Argentinean choreographer Cecilia Bengolea and French choreographer François Chaignaud presented a decidedly macabre take on the traditional Sylphides story. Their three sylphs, existing between the living and the dead, are encased in giant black plastic pillows. Using a small portable vacuum, a vampiric madam sucks the air out of their inflated tombs. To the audience’s terror (or perverse fascination), each dancer becomes shrink-wrapped—from head to toe—in black plastic. (They do have a tiny mouth tube for breathing). Zombie-like, they begin to push against their encasements. These nether-world creatures roll and bump blindly into each other and around the space until the madam unzips their sacks. Like butterflies emerging from a chrysalis, they gawkily find their feet and unleash raucous, twisting dances. Simplistic in its structure, Sylphides’ nervy visuals were astonishing.
Daria Faïn and Aitana Cordero shared a program of solos. Faïn’s Working with Stockhausen’s Stimmung (1968) is actually a septet, with six vocalists joining her onstage. The musical composition Stimmung is built on harmonic overtones, constructed around a word or phonetic sounds. Faïn physicalizes the score through her dancing, while the singers fill St. Mark’s Church with tonal vibrations and rhythmic consonants. She becomes a moving river among the singers. As a dancer, Faïn is rooted in the sinews and energy flows of her body. Her arms and hands mold the air around her, and simple gestures—turning the palm of her hand, tossing her arms upward, dropping into a plié, springing into the air—carry the joy of deep psychic connection.
The prologue to Aitana Cordero’s Solo…? is a written list projected on the far corner of the Church wall: “all the biggest lies you have told . . . all the people you would like to kiss deeply . . desires you have repressed . . . people you would like to see suffer . . .” To a collage of iconic love songs (by Nina Simone, the Doors, Elvis, the Kinks, to name a few), Cordero carries in and arranges the stuff that fills our lives—boxes, cords, computers, laundry baskets, garbage cans, clips, posters, mops. Then in a stunning shift, she lashes out, ripping them apart, stomping on them, lifting and crashing them to the floor. Facing monster difficulties and perverse joys, she unfurls her fury with an adolescent swagger.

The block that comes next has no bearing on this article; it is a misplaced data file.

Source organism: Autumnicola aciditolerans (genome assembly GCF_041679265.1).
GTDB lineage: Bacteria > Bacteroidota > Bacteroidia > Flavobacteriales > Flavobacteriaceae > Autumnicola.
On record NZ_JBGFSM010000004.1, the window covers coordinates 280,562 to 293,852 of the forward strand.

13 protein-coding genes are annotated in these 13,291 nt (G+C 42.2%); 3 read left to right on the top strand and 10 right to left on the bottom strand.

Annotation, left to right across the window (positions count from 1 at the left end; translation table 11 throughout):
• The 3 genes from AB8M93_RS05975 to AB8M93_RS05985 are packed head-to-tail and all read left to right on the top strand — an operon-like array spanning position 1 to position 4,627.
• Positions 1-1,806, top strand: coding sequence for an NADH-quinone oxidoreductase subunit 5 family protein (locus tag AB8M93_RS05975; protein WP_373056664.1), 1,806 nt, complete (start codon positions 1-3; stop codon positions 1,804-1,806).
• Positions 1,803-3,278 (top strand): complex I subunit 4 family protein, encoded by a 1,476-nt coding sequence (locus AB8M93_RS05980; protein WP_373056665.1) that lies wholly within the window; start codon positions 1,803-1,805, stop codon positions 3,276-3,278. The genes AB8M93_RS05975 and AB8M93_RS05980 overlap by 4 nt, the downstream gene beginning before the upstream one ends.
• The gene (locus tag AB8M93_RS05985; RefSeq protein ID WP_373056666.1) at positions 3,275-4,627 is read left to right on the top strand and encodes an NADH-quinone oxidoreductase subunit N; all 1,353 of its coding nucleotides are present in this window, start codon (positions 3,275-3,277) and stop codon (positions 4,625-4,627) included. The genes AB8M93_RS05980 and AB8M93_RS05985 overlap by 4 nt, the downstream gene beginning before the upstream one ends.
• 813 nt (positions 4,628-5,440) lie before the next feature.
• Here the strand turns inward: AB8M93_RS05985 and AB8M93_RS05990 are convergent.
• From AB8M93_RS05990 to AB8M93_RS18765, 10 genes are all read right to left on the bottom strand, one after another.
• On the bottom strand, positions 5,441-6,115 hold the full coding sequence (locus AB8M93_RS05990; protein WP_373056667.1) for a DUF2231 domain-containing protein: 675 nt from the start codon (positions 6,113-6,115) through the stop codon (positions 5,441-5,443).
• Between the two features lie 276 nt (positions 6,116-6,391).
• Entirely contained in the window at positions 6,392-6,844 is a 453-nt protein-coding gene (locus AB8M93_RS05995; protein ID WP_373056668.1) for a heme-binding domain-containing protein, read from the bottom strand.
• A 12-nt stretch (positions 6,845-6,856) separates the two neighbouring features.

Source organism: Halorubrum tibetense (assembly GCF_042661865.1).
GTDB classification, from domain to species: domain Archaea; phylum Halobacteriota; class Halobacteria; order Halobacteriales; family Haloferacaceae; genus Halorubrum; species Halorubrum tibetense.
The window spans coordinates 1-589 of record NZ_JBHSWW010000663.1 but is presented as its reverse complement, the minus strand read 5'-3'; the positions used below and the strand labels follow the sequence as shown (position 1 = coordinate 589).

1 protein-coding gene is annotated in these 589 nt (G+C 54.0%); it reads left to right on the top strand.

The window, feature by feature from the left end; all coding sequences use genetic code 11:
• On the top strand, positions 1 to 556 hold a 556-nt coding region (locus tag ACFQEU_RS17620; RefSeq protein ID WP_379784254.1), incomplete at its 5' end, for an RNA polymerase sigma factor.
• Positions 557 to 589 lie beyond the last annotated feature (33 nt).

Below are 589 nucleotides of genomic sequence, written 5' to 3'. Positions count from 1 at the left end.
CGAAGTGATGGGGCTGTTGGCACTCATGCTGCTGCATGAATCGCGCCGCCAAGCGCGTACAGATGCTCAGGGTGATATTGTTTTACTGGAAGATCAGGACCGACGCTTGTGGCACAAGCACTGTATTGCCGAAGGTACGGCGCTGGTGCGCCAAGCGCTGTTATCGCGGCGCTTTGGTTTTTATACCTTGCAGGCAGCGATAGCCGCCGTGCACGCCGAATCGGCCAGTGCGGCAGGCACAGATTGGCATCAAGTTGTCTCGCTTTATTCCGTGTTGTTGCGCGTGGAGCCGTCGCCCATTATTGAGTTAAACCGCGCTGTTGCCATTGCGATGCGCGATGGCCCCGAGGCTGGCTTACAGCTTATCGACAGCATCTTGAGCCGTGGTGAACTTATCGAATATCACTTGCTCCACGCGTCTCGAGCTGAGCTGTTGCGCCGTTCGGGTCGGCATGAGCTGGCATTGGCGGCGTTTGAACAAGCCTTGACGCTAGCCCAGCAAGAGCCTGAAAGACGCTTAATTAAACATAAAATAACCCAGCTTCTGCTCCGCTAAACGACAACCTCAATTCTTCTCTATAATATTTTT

Larissa Velez’s work is also youthful. Holy Now! takes an ironic and amusing look at the parallels between ecstatic religious experiences and dance-making. In Making Ends Meet, Velez creates a fake reality TV competition for herself, replete with personal confessions and her “competition” performance of “It’s the End of the World As We Know It,” slyly re-written. Velez’s works are narrowly self-reflective, but her engaging personae and comedic skill keep them skittering to the funny-bone.
Patricia Hoffbauer’s Para-dice (Stage 1) is a playful lecture-performance that veers and swings like a car slightly out of control. Hoffbauer is charismatic, with broad features and long sweeping legs and arms. In her running commentary, she is constantly sidetracked and interrupted by her own thoughts, bits of dancing, her foil and partner (Peggy Gould), and a couple in a parallel reality, performed by George Emilio Sanchez and Elisa Osborne. Alternate worlds intersect as Hoffbauer critiques stereotypes of Brazilian machismo and colonial cultural appropriation, tells stories of a childhood hero, Wilson Simonal (a crooner who turned out to be a sympathizer to the brutal Brazilian dictatorship), and remarks on the films of Brazilian Glauber Rocha, bits of which we see projected. Like a madcap film, all of this material is spliced together. Multiple realities collide, as Sanchez and Osborne bunch up against Hoffbauer and Gould. While Para-dice is great fun to watch, it doesn’t add up to much but does remind us to take nothing for granted.